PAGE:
Those present were: Mrs. D. D.
Perry, Mrs. John N. Shoolbred, Mrs.
Harry Marshall, Mrs. FVank Bell,
Miss Mamie Micheal, Mrs. E. B.
Camp, Mrs. James L. Stringfield, Miss
Lena Alsteatter, Mrs. Hugh A. Love,
Mrs. W. H. Luther, Mrs. Walter Tay
lor, of Baltimore, Mrs. J. F. Abel,
Miss Anne Jones, and Mrs. Anna La
Plaiite, of Springfield, Mass.
API.: I COT- I I'M !!; DOWN CAKF
IV clips sil'tcil C;iliO flnuf.
1 t t-:i s n 1 1 ns linking- l'mMlcr
'4 teaspoon salt
4 lallll'SlKKIliM bUttl'l' HI' (lllll'l shiii't-
i nip tir.-i mil:itcit sut;;ir
1 i-ks,-, well heali-n
'i (ill" milk
1 tcasjiiKin vanilla
t tablespoons butter
'j cup brown suwai'. thinly parked -
1 'J cooked apricots.
Sift iloijr onre, nirasurr. add baking
powdi-r and salt, and Hid together
three times. Crrnin -butter thorough
ly, add suKar gradually, and cream to
grilicr well. Add rRR ami beat. -very
t horntmhly. Add (lour, alternately with
milk, a Hinall amount .at a time. Heat
after earh addition until smooth. Add
Melt 4 tablespoons butter in SxS.2
ineh pan -or S-inch skillet, oyer low
llaiue. Add brown siiKiir; stir until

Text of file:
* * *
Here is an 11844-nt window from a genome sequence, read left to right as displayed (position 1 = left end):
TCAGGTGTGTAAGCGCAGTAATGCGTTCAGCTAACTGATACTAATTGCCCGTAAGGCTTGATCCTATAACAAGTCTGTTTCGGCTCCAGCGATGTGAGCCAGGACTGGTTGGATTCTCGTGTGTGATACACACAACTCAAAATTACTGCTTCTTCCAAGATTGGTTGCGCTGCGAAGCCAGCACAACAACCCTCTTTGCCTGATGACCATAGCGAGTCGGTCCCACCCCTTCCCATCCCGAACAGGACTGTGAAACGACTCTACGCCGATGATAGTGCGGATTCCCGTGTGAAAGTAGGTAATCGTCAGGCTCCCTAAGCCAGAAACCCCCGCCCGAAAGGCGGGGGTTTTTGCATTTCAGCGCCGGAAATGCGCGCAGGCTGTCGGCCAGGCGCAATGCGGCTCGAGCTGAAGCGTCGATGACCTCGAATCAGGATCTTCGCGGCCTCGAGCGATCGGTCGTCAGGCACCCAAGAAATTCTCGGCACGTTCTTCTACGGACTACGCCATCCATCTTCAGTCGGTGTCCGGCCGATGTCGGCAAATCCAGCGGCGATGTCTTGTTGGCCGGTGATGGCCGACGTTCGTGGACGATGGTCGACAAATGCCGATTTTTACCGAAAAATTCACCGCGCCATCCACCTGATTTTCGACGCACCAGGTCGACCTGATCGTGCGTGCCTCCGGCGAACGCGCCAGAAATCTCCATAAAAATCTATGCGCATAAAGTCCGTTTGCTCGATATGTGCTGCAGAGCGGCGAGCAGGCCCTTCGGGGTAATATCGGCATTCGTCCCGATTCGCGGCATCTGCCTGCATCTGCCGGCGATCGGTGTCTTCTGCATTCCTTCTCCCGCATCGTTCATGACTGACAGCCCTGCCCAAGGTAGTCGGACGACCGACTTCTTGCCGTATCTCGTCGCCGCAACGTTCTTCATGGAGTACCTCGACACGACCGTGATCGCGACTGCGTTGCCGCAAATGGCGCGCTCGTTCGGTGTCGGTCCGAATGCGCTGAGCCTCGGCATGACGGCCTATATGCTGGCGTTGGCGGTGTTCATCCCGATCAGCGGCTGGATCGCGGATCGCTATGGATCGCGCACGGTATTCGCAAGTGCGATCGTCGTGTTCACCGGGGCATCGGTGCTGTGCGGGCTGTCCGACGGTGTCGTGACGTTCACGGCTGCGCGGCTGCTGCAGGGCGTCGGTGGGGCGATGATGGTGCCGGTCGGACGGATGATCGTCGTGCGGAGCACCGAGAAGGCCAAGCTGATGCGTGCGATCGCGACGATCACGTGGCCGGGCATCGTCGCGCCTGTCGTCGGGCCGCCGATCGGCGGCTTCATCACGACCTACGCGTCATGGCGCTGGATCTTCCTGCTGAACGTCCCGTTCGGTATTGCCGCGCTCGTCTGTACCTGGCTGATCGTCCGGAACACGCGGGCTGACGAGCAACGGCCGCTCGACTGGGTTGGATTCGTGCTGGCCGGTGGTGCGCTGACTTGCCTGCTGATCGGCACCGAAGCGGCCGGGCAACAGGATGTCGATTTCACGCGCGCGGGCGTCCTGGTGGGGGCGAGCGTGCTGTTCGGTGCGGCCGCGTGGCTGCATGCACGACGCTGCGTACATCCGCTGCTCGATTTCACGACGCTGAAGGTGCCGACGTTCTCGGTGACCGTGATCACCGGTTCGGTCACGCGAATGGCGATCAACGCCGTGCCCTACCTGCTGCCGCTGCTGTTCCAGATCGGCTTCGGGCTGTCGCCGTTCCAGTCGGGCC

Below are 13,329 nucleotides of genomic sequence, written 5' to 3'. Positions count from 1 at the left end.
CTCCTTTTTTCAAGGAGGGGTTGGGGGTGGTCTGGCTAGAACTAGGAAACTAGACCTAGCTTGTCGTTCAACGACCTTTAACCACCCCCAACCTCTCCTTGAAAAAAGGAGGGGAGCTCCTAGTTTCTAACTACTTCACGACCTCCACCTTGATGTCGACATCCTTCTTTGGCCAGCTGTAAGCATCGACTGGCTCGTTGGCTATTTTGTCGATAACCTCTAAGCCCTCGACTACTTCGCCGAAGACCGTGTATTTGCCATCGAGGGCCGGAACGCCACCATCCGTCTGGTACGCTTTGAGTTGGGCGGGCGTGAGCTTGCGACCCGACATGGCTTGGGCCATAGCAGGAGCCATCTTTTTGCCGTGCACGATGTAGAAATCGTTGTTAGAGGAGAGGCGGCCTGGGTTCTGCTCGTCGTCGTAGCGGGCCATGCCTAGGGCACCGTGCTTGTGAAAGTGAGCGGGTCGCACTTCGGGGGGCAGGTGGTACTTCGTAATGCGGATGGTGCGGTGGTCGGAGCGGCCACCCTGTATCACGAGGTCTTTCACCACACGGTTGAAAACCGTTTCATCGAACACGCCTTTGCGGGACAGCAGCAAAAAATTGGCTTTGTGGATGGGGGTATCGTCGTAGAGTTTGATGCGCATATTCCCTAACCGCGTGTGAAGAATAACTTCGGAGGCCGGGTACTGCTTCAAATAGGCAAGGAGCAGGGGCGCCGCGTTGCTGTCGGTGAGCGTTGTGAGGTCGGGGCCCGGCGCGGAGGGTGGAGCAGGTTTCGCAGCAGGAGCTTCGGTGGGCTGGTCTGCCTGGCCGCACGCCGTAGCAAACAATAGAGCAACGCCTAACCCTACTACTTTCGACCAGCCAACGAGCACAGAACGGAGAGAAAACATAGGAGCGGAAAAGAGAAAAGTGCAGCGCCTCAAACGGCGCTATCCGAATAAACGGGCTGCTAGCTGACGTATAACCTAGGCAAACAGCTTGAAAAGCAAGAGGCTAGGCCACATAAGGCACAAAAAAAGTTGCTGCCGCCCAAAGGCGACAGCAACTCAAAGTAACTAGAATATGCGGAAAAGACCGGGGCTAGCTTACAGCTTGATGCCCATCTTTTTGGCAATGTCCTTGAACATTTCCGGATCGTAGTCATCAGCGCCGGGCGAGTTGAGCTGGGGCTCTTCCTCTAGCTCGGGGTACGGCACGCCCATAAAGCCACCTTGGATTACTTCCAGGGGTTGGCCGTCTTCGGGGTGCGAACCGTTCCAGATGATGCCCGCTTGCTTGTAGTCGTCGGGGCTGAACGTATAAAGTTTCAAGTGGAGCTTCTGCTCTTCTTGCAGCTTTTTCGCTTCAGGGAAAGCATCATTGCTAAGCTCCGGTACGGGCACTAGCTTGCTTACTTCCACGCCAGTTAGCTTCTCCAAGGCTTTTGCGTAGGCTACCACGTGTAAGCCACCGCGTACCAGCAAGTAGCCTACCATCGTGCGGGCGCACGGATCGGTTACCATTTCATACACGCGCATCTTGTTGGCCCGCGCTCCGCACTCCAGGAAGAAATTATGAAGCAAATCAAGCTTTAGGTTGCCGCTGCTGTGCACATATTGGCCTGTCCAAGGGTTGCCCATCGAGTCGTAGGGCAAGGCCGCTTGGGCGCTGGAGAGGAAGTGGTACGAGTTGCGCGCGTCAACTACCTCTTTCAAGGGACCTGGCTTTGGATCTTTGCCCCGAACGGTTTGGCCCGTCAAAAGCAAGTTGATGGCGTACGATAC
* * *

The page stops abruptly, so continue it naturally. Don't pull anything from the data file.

melted. On this arrange apricots,
rut-side up: Turn batter over rm
trnts of pan. Make in modrrate oven
(3.1(1 !'.) M) tn.iiiiites, or until done,
lyon-ien cake fi'om sides .and bottom.
Serve upside down with apricots oil
iip chopped nuts
2 1 , cups Hour
;t teaspoons bakini; powder
bj t easpoon salt
1 rup coffee
I teaspoon vanilla rtrarl.
I Irani butter and , sunar ioitrthei'
Until liMht and 'Huffy'. Add ckh yolks
and beat well. Add the nuts to (he
sifted dry ingredients and stir Into
the rrramed 'mixture alternately with
coffee, Fold in beaten I'k whites and
vanilla, liake in a but t ci'cd cake pan
(S inches Siiiare is a suitable size)
in .i moderate oven (H7f" I-'.) for
a bo u I Ml in I ii u t
TI'ltMl' CI PS
I'ai'e turnips. Cut crosswise into